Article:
Data security in healthcare is a widely discussed topic in the Australian media and, with the launch of My Health Record and advancements in information being stored digitally, as healthcare professionals, we are becoming increasingly cautious in order to protect the data of our employees and patients.
In our profession, we are entrusted with highly sensitive and extensive data about your practice and your patients and have the obligatory responsibility of keeping this information confidential. Whilst cloud storage has been historically viewed as less secure than traditional IT systems, say 10 or 20 years ago, today it is the most robust and secure option for healthcare practitioners. Despite this, however, there are still many myths and questions encompassing cloud security risks.
It can be particularly challenging to navigate the information available on cloud technology. That’s why we will be looking into the most common myths and misperceptions regarding cloud technology, through the lens of the healthcare industry, and show you why cloud computing in healthcare is the most secure solution for your practice.
Firstly: What is cloud technology and what are the benefits?
Cloud technology is the delivery of computing services through the Internet (also known as “the cloud”). Cloud services can include data storage, software, servers or intelligence, and offers faster and more flexible access to online resources.
Whilst there is an abundance of cloud services available, even within the healthcare industry, the one model that most businesses use is Software as a Service (SaaS) platforms. Rather than storing files and programs locally on a computer, users access SaaS applications (such as Clinic to Cloud) through an Internet browser or application in order to perform any jobs or tasks to be done.
SaaS applications are habitually more convenient to access than traditional software applications as everything is stored digitally and can be accessed securely via multiple devices at any moment, regardless of location. They are also more flexible; typically offered in tiered subscriptions based on the number of active users, the amount of data needed, or the type of services offered, which, in the healthcare industry, allows practices to easily scale their software needs with growth.
Now that we have a deeper understanding of what cloud technology is, we are going to bust some of the most circulated myths circulating the industry about cloud technology, using Clinic to Cloud and the healthcare industry as examples.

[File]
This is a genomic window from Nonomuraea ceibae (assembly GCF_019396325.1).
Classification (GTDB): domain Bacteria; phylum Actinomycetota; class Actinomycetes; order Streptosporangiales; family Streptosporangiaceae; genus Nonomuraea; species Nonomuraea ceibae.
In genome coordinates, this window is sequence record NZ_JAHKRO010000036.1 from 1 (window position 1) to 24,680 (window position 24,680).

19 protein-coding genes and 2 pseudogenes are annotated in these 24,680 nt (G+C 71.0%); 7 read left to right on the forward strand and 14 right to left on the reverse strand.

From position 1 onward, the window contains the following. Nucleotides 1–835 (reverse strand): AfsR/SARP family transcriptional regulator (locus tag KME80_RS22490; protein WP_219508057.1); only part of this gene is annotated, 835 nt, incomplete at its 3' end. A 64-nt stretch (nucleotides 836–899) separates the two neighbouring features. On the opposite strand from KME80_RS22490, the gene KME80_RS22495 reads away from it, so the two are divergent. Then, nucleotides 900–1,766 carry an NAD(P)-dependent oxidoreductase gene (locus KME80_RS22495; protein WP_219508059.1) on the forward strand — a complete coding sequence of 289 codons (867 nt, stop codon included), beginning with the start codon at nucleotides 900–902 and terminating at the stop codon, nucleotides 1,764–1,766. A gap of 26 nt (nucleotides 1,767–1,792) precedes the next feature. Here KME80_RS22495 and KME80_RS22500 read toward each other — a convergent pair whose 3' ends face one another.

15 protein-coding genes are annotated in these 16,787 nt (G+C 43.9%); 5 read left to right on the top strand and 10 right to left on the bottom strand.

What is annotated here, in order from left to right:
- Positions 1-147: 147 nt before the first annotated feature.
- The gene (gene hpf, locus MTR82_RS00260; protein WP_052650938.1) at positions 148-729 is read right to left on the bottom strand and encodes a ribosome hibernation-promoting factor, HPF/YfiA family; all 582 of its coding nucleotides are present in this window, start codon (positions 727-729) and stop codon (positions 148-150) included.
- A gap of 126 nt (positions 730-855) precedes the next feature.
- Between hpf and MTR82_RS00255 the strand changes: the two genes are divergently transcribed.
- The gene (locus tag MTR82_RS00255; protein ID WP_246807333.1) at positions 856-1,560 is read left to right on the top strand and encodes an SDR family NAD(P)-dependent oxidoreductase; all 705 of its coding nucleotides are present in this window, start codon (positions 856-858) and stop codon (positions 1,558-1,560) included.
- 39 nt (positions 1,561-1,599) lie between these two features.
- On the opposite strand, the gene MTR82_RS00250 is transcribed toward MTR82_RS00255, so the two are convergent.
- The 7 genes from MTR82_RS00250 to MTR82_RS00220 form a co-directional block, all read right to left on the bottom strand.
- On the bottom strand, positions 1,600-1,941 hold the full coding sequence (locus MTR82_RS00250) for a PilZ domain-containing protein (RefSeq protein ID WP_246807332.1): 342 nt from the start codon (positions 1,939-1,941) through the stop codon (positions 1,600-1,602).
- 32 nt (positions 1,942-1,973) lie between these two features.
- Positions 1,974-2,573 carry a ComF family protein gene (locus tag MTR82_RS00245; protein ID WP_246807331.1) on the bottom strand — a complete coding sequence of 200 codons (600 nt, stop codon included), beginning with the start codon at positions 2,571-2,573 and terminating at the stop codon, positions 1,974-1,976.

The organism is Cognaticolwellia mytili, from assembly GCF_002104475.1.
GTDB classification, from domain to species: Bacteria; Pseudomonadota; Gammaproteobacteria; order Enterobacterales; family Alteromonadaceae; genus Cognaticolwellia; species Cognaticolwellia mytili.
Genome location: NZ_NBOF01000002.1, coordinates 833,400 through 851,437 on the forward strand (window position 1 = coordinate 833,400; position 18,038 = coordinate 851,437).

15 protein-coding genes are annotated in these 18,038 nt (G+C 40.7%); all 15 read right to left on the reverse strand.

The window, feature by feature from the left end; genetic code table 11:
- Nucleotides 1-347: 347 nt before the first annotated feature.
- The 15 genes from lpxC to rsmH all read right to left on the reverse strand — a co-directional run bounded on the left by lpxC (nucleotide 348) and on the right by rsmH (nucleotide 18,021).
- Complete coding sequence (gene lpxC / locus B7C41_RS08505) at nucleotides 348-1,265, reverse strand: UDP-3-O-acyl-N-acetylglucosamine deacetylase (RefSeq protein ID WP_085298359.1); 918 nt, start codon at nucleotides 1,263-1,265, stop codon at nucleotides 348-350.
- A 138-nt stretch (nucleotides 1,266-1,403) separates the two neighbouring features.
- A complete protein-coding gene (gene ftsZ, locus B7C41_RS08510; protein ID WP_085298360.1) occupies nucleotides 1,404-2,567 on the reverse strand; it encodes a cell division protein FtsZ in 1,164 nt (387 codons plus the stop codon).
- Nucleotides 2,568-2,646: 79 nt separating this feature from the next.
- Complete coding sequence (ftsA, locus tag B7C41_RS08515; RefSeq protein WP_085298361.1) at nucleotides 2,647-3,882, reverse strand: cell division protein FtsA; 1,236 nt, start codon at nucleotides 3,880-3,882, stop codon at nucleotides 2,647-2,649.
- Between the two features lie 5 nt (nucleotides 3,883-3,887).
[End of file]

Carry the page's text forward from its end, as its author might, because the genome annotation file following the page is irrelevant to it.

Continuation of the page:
1. If I upload my data, I will risk losing control of it (or losing it altogether)
Because Clinic to Cloud’s data is stored online, rather than locally, many practitioners are concerned that practice or patient data could get lost completely or, if the data is backed up, it could be accessed by another user on another platform or country. For healthcare providers, storing data is paramount as you need to maintain detailed historical medical records for your patients whilst ensuring these remain confidential.
Not all cloud technologies are created to be equal or direct competitors. The main difference; good SaaS applications use enterprise-grade cloud computing providers to ensure that data is stored locally and backed up securely. Providers such as Microsoft Azure, which is used by the Clinic to Cloud platform, have data redundancies set in place so data is duplicated and stored across multiple sites in Melbourne and replicated in realtime to Sydney. Data on Clinic to Cloud is also backed up every minute of every day, almost eliminating the risk of losing valuable information.
On top of this, when your data is uploaded onto the cloud, it is encrypted and can only be accessed via the SaaS application with a specific encryption key. Typically this is your username and password and a third factor of authentication just like what banks use. Without this key, the files will not be viewable.
2. Hackers could get access to my data
There are hackers out there who try to steal data for malicious purposes. For every hacker trying to get information, however, there are ethical hackers employed by cloud providers to do “vulnerability testing” in order to identify any potential weaknesses platforms may possess before the real hackers do.